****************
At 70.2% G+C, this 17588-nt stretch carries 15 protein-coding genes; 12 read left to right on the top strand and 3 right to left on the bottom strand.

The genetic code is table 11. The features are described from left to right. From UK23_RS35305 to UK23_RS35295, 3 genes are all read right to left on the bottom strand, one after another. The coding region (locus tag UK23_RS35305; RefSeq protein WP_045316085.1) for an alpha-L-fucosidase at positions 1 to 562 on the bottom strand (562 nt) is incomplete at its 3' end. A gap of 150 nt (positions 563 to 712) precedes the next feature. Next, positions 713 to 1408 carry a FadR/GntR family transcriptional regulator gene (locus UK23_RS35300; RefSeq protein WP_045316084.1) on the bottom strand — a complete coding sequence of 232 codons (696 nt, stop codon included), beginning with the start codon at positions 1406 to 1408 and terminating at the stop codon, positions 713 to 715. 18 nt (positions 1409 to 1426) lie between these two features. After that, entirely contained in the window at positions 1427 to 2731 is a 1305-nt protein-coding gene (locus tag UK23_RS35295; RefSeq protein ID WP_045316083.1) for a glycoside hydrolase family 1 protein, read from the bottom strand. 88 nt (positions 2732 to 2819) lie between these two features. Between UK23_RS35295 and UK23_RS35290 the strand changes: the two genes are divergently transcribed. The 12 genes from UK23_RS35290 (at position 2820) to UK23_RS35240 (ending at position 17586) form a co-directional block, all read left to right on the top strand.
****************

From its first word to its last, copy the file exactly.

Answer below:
At 70.2% G+C, this 17588-nt stretch carries 15 protein-coding genes; 12 read left to right on the top strand and 3 right to left on the bottom strand.

The genetic code is table 11. The features are described from left to right. From UK23_RS35305 to UK23_RS35295, 3 genes are all read right to left on the bottom strand, one after another. The coding region (locus tag UK23_RS35305; RefSeq protein WP_045316085.1) for an alpha-L-fucosidase at positions 1 to 562 on the bottom strand (562 nt) is incomplete at its 3' end. A gap of 150 nt (positions 563 to 712) precedes the next feature. Next, positions 713 to 1408 carry a FadR/GntR family transcriptional regulator gene (locus UK23_RS35300; RefSeq protein WP_045316084.1) on the bottom strand — a complete coding sequence of 232 codons (696 nt, stop codon included), beginning with the start codon at positions 1406 to 1408 and terminating at the stop codon, positions 713 to 715. 18 nt (positions 1409 to 1426) lie between these two features. After that, entirely contained in the window at positions 1427 to 2731 is a 1305-nt protein-coding gene (locus tag UK23_RS35295; RefSeq protein ID WP_045316083.1) for a glycoside hydrolase family 1 protein, read from the bottom strand. 88 nt (positions 2732 to 2819) lie between these two features. Between UK23_RS35295 and UK23_RS35290 the strand changes: the two genes are divergently transcribed. The 12 genes from UK23_RS35290 (at position 2820) to UK23_RS35240 (ending at position 17586) form a co-directional block, all read left to right on the top strand.